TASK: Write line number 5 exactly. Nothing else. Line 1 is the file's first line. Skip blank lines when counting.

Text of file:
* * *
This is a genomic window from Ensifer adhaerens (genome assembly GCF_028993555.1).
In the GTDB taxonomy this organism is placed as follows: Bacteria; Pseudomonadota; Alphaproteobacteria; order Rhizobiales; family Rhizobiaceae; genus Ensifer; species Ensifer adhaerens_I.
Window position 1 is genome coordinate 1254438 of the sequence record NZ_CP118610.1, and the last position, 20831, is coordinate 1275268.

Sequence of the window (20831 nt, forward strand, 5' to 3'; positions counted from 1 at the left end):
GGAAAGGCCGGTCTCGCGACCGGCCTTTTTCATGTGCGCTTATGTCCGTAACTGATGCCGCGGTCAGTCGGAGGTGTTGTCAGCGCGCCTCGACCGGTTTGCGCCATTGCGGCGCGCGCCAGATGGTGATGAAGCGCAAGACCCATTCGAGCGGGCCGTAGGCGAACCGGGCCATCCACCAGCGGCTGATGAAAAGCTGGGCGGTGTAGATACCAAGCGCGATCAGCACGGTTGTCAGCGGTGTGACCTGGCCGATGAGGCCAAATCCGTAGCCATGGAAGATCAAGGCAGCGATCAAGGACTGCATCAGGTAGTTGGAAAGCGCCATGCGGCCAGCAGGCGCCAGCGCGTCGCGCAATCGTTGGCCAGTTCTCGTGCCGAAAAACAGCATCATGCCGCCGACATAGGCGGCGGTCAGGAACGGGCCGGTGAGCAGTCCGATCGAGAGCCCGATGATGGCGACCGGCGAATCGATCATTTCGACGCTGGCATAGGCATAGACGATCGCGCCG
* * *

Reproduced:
GGAAAGGCCGGTCTCGCGACCGGCCTTTTTCATGTGCGCTTATGTCCGTAACTGATGCCGCGGTCAGTCGGAGGTGTTGTCAGCGCGCCTCGACCGGTTTGCGCCATTGCGGCGCGCGCCAGATGGTGATGAAGCGCAAGACCCATTCGAGCGGGCCGTAGGCGAACCGGGCCATCCACCAGCGGCTGATGAAAAGCTGGGCGGTGTAGATACCAAGCGCGATCAGCACGGTTGTCAGCGGTGTGACCTGGCCGATGAGGCCAAATCCGTAGCCATGGAAGATCAAGGCAGCGATCAAGGACTGCATCAGGTAGTTGGAAAGCGCCATGCGGCCAGCAGGCGCCAGCGCGTCGCGCAATCGTTGGCCAGTTCTCGTGCCGAAAAACAGCATCATGCCGCCGACATAGGCGGCGGTCAGGAACGGGCCGGTGAGCAGTCCGATCGAGAGCCCGATGATGGCGACCGGCGAATCGATCATTTCGACGCTGGCATAGGCATAGACGATCGCGCCG